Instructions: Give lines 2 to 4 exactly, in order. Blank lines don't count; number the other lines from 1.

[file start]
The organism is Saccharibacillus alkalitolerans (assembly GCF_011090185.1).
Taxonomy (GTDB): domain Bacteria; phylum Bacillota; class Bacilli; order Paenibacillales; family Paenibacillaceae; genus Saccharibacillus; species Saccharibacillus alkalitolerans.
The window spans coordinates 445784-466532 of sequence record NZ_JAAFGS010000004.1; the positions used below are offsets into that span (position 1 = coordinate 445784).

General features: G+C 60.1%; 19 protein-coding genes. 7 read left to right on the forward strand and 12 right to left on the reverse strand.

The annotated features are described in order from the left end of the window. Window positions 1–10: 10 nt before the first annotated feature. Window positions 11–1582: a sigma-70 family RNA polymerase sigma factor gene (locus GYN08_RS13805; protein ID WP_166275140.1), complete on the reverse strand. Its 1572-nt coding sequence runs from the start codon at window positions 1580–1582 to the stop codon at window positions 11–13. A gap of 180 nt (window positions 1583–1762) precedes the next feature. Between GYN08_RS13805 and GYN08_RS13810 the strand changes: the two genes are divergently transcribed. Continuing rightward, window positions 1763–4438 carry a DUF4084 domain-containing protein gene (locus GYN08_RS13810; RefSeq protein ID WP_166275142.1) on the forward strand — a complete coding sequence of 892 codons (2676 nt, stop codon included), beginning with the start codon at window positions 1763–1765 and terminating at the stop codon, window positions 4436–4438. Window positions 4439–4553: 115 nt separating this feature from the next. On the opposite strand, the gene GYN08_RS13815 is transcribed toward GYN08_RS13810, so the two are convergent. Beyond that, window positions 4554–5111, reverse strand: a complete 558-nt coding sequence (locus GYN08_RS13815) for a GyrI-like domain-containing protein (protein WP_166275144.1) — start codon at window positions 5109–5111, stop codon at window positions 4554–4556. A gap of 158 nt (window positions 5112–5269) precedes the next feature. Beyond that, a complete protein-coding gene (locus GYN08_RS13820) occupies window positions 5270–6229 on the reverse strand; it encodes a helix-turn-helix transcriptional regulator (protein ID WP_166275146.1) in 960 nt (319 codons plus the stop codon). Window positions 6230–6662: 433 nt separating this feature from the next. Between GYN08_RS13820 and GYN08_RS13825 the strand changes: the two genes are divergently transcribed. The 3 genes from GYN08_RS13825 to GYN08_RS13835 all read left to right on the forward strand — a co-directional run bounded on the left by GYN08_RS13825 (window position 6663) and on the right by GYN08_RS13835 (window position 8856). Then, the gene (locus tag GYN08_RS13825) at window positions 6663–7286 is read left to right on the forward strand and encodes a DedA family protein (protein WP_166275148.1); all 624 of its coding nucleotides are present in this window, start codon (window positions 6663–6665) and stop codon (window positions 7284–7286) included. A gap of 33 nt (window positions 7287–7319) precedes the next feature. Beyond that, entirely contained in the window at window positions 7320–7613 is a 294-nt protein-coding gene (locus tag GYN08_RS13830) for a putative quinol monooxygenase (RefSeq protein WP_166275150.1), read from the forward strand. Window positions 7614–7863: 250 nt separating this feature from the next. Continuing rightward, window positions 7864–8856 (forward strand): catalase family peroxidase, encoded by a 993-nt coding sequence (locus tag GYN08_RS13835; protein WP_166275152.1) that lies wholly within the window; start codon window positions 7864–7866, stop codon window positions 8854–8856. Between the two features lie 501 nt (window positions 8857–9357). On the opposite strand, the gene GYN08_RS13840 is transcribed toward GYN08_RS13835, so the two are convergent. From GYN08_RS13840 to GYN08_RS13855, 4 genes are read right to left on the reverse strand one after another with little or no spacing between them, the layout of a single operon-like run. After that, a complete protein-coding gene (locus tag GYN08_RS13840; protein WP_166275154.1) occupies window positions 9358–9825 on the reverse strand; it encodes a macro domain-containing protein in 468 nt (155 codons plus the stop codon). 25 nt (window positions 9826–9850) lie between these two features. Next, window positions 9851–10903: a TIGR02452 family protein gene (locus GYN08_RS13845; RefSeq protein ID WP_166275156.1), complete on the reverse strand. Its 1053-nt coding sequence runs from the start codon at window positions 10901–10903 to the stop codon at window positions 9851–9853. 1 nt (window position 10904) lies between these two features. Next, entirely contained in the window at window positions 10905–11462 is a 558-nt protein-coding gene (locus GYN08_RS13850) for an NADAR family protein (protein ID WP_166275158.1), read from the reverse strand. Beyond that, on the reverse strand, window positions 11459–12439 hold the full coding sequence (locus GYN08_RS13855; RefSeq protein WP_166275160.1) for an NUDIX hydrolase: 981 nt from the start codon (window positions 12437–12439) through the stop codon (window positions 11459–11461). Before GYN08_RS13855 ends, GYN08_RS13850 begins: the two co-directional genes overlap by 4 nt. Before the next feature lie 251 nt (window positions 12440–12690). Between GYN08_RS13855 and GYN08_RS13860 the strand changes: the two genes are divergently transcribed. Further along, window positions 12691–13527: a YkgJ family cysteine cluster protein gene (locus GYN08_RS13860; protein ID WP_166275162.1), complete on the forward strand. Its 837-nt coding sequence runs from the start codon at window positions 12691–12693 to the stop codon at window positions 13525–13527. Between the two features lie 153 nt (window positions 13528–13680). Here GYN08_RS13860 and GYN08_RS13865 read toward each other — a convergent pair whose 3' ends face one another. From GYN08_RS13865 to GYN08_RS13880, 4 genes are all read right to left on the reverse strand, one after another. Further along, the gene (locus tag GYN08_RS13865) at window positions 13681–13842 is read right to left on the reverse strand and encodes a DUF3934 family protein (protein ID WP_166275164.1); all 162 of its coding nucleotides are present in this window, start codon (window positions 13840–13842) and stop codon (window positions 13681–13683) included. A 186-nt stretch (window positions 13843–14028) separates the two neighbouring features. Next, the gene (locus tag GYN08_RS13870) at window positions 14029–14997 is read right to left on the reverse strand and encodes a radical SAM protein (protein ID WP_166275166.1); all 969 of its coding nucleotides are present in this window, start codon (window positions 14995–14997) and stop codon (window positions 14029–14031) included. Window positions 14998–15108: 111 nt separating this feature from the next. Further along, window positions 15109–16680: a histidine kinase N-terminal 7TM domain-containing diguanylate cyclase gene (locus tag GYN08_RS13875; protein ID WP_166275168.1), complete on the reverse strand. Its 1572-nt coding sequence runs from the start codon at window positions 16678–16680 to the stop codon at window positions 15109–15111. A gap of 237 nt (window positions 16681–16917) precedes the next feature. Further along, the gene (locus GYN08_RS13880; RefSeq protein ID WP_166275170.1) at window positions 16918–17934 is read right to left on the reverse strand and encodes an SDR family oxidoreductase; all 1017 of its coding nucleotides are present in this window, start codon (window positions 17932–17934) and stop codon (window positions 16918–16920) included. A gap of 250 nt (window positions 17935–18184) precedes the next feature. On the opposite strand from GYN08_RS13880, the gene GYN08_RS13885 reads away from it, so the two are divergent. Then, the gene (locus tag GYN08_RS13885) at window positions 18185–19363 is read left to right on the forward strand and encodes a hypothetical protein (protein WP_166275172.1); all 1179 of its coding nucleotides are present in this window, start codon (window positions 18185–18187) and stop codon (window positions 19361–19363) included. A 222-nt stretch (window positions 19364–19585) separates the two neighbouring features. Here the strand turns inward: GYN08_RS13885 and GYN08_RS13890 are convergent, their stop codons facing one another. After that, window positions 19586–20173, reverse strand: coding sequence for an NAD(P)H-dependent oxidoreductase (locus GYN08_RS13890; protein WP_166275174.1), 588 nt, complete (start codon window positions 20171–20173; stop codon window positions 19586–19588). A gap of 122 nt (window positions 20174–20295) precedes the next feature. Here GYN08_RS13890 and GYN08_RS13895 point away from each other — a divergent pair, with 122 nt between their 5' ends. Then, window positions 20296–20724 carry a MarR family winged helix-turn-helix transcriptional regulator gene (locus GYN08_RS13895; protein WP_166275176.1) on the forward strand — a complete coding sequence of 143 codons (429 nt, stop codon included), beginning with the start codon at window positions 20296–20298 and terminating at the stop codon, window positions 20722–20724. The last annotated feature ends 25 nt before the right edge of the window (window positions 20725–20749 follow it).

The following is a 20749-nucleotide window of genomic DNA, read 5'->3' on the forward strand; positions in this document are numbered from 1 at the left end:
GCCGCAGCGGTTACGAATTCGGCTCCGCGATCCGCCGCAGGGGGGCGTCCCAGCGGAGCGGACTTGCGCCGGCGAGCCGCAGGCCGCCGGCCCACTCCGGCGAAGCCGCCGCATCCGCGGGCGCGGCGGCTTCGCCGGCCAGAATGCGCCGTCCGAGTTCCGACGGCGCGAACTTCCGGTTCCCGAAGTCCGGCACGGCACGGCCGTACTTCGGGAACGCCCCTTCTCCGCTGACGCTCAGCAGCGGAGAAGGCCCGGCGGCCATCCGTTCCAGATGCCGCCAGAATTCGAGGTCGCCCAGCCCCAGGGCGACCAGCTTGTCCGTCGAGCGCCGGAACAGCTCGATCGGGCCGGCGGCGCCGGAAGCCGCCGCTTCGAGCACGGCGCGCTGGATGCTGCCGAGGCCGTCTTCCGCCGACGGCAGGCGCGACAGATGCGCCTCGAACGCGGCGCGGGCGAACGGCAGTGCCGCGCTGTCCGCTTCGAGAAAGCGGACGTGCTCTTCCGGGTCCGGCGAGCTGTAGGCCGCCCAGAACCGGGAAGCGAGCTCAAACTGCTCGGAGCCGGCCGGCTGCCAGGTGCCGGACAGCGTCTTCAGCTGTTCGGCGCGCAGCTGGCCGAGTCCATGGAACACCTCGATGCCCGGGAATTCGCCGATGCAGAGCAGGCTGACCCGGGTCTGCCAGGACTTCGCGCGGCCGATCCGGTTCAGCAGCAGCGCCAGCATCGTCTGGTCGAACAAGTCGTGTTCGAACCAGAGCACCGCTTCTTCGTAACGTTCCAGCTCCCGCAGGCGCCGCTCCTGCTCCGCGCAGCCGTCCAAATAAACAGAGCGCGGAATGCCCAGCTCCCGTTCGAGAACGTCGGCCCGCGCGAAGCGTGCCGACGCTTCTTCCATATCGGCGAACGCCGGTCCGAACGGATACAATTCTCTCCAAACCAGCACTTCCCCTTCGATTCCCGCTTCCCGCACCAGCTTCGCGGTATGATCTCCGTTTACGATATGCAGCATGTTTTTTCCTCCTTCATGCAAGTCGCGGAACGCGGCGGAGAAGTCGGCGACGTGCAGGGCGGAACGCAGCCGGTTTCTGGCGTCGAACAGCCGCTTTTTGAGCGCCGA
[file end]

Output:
Taxonomy (GTDB): domain Bacteria; phylum Bacillota; class Bacilli; order Paenibacillales; family Paenibacillaceae; genus Saccharibacillus; species Saccharibacillus alkalitolerans.
The window spans coordinates 445784-466532 of sequence record NZ_JAAFGS010000004.1; the positions used below are offsets into that span (position 1 = coordinate 445784).

General features: G+C 60.1%; 19 protein-coding genes. 7 read left to right on the forward strand and 12 right to left on the reverse strand.